Synapse is Microsoft’s new unified cloud analytics platform. At a glance you might be forgiven for thinking it’s just a re-branding exercise of existing services. Microsoft doesn’t help by describing Synapse as “Azure SQL Data Warehouse evolved”, its far more than that. Here are 5 reason we think you should take a serious look at Synapse for your next data analytics project.
1. Unified data platform
Azure offers a broad array of data services, individually they are compelling but choosing the right services and integrating them has always been the difficult part. Azure Synapse reduces this friction by bringing together the best of Azure’s existing data services along with some powerful new features and making them play together nicely. Services that you know and love include Azure Data Factory, Mapping Data Flows, Power BI and of course SQL Pools (formally SQL Data Warehouse). I’ll be covering some of the new services and capabilities shortly.
What this means is that it’s now possible to explore data, run experiments, develop pipelines and operationalise solutions from a single intuitive web-based UI. While it’s still early days it is starting to feel like these services were finally designed to work together and I’m sure this will become more so as the product matures.
2. SQL on your terms
We have become familiar with services that allow you to use SQL to query across a range of data sources and formats. Synapse goes one step further and gives you the option to run these workloads either on-demand, via a serverless compute model, or via provisioned capacity known as SQL Pools. I’m particularly excited about the new SQL Serverless option which allows you to query data stored in your storage account or data lake without the need to spin up any clusters or compute resource. You simply point your query at your data and you are charged based on the amount of data you read. What’s more, almost any existing tooling that supports SQL Server will just work. Currently supported formats are CSV, Parquet and Json, and it is even possible to query Spark tables without a Spark cluster running. This is just one area where you see closer integration between these services. If you are looking for an alternative to Azure Data Lake Analytics then this is definitely one worth looking at. We have been working closely with the SQL Serverless product group to provide feedback and helping to ensure it will support our customer needs. I will be sharing some of our detailed performance analysis in a separate post so watch out for that.
If you prefer provisioned capacity in the form of SQL Data Warehouse then go-ahead and use SQL Pools. This is the same service that you know and love with some added features and integrations. However, be aware that feature parity is not yet the same between the two models, over time this gap will close.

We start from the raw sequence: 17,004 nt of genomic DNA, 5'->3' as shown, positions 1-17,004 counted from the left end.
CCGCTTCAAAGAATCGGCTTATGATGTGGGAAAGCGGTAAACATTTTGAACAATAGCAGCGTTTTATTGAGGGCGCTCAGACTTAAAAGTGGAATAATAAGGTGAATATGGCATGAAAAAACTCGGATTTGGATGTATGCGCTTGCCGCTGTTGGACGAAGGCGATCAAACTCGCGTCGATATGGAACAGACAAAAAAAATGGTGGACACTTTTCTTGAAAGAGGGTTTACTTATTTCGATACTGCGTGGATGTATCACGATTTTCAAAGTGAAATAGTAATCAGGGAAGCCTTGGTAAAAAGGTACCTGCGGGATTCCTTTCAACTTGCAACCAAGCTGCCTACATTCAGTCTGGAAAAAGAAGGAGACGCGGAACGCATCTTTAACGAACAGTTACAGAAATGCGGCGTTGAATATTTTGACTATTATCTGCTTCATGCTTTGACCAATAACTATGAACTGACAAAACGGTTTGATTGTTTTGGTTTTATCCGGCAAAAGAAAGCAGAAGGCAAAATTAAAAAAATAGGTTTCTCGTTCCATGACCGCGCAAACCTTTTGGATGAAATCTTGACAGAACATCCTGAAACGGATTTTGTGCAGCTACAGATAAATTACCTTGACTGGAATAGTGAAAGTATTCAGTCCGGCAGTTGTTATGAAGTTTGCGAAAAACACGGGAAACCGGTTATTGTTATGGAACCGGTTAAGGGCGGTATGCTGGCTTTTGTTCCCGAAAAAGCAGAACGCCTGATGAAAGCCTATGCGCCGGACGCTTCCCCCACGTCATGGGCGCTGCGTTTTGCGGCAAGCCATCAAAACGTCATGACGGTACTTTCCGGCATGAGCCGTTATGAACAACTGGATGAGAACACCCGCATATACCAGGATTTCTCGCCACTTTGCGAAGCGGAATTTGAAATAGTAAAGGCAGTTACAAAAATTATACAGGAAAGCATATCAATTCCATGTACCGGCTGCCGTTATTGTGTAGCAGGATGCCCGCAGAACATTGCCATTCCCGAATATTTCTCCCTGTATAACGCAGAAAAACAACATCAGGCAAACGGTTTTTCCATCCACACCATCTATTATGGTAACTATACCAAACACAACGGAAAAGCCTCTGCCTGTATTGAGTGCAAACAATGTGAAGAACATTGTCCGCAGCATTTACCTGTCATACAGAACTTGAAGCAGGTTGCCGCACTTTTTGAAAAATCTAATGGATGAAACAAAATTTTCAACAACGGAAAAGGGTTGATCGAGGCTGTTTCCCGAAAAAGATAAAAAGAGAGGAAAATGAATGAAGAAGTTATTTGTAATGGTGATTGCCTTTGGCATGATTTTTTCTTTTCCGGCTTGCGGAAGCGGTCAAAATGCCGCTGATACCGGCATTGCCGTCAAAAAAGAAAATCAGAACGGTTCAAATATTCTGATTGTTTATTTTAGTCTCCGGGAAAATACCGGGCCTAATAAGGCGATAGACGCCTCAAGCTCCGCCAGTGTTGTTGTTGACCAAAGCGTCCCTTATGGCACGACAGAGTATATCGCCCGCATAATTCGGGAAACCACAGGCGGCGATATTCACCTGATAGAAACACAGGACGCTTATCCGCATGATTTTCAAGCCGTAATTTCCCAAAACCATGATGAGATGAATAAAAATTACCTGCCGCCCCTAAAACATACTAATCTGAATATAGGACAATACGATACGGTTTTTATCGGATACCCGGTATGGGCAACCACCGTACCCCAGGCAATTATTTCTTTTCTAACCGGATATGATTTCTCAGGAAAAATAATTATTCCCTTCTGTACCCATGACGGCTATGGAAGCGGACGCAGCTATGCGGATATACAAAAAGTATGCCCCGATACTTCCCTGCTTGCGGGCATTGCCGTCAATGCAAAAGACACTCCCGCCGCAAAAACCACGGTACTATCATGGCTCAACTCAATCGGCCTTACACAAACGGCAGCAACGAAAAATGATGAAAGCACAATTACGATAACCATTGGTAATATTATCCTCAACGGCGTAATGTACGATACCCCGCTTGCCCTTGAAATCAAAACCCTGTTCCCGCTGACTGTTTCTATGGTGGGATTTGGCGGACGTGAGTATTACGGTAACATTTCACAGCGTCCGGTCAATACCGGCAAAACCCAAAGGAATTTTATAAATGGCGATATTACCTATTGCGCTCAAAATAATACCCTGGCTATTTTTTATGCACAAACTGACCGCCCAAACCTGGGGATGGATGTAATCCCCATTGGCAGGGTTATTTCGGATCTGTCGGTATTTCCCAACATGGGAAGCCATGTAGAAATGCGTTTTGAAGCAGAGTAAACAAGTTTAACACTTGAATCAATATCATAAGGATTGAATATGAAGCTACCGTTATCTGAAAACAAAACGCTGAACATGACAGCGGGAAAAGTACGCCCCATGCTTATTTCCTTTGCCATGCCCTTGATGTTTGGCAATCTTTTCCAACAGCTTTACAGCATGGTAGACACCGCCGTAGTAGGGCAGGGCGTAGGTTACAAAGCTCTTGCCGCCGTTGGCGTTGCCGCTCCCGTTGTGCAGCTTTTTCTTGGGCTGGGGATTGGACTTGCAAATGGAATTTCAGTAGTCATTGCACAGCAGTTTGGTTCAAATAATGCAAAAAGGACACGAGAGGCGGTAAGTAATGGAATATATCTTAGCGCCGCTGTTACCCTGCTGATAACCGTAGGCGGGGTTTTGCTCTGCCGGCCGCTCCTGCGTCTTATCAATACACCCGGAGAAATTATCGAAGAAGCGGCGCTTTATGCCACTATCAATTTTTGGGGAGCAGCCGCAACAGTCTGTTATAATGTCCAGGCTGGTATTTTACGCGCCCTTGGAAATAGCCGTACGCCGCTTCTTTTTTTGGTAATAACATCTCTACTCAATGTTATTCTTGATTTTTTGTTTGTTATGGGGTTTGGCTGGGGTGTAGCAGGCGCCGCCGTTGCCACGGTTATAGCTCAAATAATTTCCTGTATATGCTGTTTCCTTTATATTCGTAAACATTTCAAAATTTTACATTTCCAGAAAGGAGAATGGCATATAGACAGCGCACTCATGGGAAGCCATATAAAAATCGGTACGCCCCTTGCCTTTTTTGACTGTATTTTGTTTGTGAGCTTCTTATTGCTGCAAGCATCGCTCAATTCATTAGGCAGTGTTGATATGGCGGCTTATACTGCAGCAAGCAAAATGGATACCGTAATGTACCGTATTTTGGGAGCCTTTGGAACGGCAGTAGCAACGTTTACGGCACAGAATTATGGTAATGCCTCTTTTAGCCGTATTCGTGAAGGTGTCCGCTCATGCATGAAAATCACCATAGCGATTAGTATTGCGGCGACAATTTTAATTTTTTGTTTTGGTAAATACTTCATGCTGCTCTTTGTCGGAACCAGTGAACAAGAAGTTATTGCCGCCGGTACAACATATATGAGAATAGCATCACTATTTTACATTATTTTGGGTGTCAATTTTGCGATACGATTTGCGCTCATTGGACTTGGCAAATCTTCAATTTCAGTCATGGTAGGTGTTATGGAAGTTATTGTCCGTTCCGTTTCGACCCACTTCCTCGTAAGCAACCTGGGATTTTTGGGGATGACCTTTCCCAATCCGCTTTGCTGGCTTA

I’d love to see a notebook experience built into Synapse Studio for SQL Serverless and SQL Pools. An alternative is to use Azure Data Studio which does provide SQL notebook support.
3. Seamless Spark
You may be surprised to learn that Synapse offers it’s own managed spark environment based on Apache Spark 2.4 with Python 3.6. There is none of usual messing around with configuration before being productive. Security and sign-on is seamless and connecting to storage accounts is very straight forward. Cluster start up times feel snappier when compared to the likes of Databricks which will be welcome news if you are running spark jobs as part of your data pipelines. If you are a fan of Delta Lake then you won’t be disappointed, open source Linux Foundation Delta Lake 0.6 is supported. Syanapse Studio comes with an nteract based notebook experience for documenting your experiments.
If you come from a .NET background like me, you’ll be delighted to learn that Synapse comes with .NET bindings for Spark meaning you can now take advantage of Spark without needing to learn a new language. The notebook experience allows you to write all you analytics queries in .NET or even to mix match with more traditional options such as PySpark, Scala, Spark SQL. The .NET notebook experience comes courtesy of the excellent .Net Interactive. As of launch, .NET Core 3.1 is supported. It is possible to create Spark programs in .NET using Visual Studio and publish these for execution as Spark Jobs. This really is a game changer for organisations who have existing .NET teams and skills.
4. HTAP with Cosmos DB
You may be aware that Cosmos DB can now automatically write data to an optimized analytical store. It is now possible to query this store from SQL Serverless or Spark via Synapse Link. Imagine you have an application database backed by Cosmos DB and you want to access this data for exploration and analytical purposes without affecting your production system. Traditionally, you would need to write an ETL, possibly via the change feed to replicate your data into a data lake. With Synapse Link and Cosmos DB analytical store you can now perform powerful analytical queries over your application data from Azure Synapse within minutes of it arriving in your database. Setting it up is a breeze and once up and running, you can run analytical queries using SQL Serverless or Spark, you can even join and combine data with other data you have in your data lake. Pretty cool eh!
5. Integrated Power BI
The integrations don’t stop there. Power BI workspaces also integrate directly with Synapse. You can not only access reports and datasets within Synapse studio, but can easily create new datasets and reports from the data you’ve curated in Azure Synapse. You’ve got all the usual data connectors you are used to and since SQL Serverless looks like any regular SQL database you can easily run powerful analytical queries during import. Power BI has previously been focused on business users but this move now puts Power BI firmly in the hands of data professions. A clever and very welcome move.